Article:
Family of young vandals pays to fix Nine Mile Canyon art panel
The family of two juveniles from Salt Lake City has agreed to pay $1,500 to mitigate the damage caused when the youth carved initials and the date on the Pregnant Buffalo rock art panel in Nine Mile Canyon.
Bureau of Land Management officials assessed the damage caused by the vandalism and estimated a cost of about $1,500 to restore and repair the panel. The unidentified family agreed to pay for the work.
"I hope people try to think about the consequences and the effect their actions have on history," one of the juveniles told the BLM, according to a release Monday. It did not mention charges, but said the case was resolved.
One youth confessed to a local landowner, which led the BLM to the young vandals in Salt Lake City.
The letters "JMN" were etched into rock near an image of a pregnant bison along with the date 5/25/14.
Nine Mile Canyon, which is actually more than 40 miles long, has been a popular destination for people drawn to its concentration of ancient art, estimated to be in excess of 10,000 images pecked and painted into rock. But it has seen heavier use since its dirt surface was hardened to accommodate industrial traffic associated with oil and gas development on the West Tavaputs Plateau.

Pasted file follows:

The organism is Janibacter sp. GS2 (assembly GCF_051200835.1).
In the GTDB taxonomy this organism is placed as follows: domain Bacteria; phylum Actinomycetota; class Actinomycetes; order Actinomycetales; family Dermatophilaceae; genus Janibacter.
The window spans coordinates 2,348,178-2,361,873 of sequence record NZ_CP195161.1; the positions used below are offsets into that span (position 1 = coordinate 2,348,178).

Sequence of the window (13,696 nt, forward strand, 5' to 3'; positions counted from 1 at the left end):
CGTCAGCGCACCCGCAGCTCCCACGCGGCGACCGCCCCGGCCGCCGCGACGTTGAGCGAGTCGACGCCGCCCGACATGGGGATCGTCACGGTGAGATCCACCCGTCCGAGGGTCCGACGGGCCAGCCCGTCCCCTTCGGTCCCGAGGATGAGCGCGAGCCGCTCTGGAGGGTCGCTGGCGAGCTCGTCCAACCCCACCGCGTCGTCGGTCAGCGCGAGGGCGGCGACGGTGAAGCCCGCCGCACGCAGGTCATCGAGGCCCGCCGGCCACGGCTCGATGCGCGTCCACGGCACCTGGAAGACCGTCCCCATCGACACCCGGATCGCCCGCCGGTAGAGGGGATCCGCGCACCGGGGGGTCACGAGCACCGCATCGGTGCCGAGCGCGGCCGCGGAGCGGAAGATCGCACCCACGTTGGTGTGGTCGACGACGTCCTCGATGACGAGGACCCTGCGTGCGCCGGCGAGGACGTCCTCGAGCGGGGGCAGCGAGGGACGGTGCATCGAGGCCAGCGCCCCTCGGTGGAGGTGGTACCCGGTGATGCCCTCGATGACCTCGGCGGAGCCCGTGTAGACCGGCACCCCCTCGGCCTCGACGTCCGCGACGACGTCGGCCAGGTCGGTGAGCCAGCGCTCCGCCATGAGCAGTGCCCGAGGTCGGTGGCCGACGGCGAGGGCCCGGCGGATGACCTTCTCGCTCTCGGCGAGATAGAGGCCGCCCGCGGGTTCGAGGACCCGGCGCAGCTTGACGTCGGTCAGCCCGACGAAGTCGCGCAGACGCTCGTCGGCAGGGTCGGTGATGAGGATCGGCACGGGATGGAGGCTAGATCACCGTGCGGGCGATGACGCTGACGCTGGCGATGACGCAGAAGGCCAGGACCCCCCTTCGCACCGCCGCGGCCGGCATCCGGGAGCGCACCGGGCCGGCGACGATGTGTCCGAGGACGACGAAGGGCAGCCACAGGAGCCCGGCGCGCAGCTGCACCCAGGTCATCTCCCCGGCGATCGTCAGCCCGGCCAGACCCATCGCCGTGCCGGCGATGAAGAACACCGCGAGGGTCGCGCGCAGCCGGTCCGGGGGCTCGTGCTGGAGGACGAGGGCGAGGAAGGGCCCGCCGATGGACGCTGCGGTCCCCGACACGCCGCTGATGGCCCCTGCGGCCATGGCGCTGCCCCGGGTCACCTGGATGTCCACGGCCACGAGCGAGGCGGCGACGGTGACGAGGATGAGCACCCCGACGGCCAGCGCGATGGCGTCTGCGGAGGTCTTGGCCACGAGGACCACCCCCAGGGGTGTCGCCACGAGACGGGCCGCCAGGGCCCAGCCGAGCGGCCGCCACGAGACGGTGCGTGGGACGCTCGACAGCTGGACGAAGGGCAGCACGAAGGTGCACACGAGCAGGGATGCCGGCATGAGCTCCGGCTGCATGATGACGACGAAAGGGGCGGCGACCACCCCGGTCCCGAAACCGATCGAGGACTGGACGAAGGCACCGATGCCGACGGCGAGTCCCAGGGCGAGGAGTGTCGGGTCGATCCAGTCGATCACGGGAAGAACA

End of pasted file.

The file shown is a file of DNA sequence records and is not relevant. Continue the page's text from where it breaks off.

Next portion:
Preservationists fear vandalism and looting could rise as more people drive through the canyon. To protect these resources and help the public appreciate them, they say, BLM must maintain a stronger presence in the canyon, with both staff and interpretive facilities.
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